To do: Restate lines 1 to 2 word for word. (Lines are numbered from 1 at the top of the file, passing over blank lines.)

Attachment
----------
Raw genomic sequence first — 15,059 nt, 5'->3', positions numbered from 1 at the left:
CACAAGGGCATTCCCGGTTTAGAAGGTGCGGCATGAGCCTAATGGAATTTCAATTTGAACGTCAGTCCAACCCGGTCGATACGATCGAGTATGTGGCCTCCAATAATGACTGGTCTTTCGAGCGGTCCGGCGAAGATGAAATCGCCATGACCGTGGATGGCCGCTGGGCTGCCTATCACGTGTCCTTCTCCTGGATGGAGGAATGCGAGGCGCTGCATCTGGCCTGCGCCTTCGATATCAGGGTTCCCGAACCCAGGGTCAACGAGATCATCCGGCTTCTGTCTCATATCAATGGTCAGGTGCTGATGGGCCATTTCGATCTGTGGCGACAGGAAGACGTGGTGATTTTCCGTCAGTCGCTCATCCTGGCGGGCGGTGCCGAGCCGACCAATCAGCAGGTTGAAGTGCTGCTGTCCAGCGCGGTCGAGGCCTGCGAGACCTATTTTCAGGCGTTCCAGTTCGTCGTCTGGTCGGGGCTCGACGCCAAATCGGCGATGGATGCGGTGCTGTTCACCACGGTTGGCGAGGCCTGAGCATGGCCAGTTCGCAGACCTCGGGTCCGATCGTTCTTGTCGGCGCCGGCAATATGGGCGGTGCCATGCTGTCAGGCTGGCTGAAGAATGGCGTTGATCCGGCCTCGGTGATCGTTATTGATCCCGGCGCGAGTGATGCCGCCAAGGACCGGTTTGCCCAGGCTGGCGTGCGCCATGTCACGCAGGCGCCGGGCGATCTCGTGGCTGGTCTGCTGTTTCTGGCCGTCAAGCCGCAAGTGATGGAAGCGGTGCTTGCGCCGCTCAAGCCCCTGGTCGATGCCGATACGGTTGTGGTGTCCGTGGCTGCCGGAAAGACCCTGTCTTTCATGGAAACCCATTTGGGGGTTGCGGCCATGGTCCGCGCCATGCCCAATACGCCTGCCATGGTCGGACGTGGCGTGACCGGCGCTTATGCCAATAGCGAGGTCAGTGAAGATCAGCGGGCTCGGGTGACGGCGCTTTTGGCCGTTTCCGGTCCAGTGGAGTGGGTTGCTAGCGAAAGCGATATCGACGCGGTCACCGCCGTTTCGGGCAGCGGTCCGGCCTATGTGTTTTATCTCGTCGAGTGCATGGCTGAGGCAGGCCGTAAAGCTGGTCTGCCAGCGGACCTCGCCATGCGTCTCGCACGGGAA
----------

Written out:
Raw genomic sequence first — 15,059 nt, 5'->3', positions numbered from 1 at the left:
CACAAGGGCATTCCCGGTTTAGAAGGTGCGGCATGAGCCTAATGGAATTTCAATTTGAACGTCAGTCCAACCCGGTCGATACGATCGAGTATGTGGCCTCCAATAATGACTGGTCTTTCGAGCGGTCCGGCGAAGATGAAATCGCCATGACCGTGGATGGCCGCTGGGCTGCCTATCACGTGTCCTTCTCCTGGATGGAGGAATGCGAGGCGCTGCATCTGGCCTGCGCCTTCGATATCAGGGTTCCCGAACCCAGGGTCAACGAGATCATCCGGCTTCTGTCTCATATCAATGGTCAGGTGCTGATGGGCCATTTCGATCTGTGGCGACAGGAAGACGTGGTGATTTTCCGTCAGTCGCTCATCCTGGCGGGCGGTGCCGAGCCGACCAATCAGCAGGTTGAAGTGCTGCTGTCCAGCGCGGTCGAGGCCTGCGAGACCTATTTTCAGGCGTTCCAGTTCGTCGTCTGGTCGGGGCTCGACGCCAAATCGGCGATGGATGCGGTGCTGTTCACCACGGTTGGCGAGGCCTGAGCATGGCCAGTTCGCAGACCTCGGGTCCGATCGTTCTTGTCGGCGCCGGCAATATGGGCGGTGCCATGCTGTCAGGCTGGCTGAAGAATGGCGTTGATCCGGCCTCGGTGATCGTTATTGATCCCGGCGCGAGTGATGCCGCCAAGGACCGGTTTGCCCAGGCTGGCGTGCGCCATGTCACGCAGGCGCCGGGCGATCTCGTGGCTGGTCTGCTGTTTCTGGCCGTCAAGCCGCAAGTGATGGAAGCGGTGCTTGCGCCGCTCAAGCCCCTGGTCGATGCCGATACGGTTGTGGTGTCCGTGGCTGCCGGAAAGACCCTGTCTTTCATGGAAACCCATTTGGGGGTTGCGGCCATGGTCCGCGCCATGCCCAATACGCCTGCCATGGTCGGACGTGGCGTGACCGGCGCTTATGCCAATAGCGAGGTCAGTGAAGATCAGCGGGCTCGGGTGACGGCGCTTTTGGCCGTTTCCGGTCCAGTGGAGTGGGTTGCTAGCGAAAGCGATATCGACGCGGTCACCGCCGTTTCGGGCAGCGGTCCGGCCTATGTGTTTTATCTCGTCGAGTGCATGGCTGAGGCAGGCCGTAAAGCTGGTCTGCCAGCGGACCTCGCCATGCGTCTCGCACGGGAA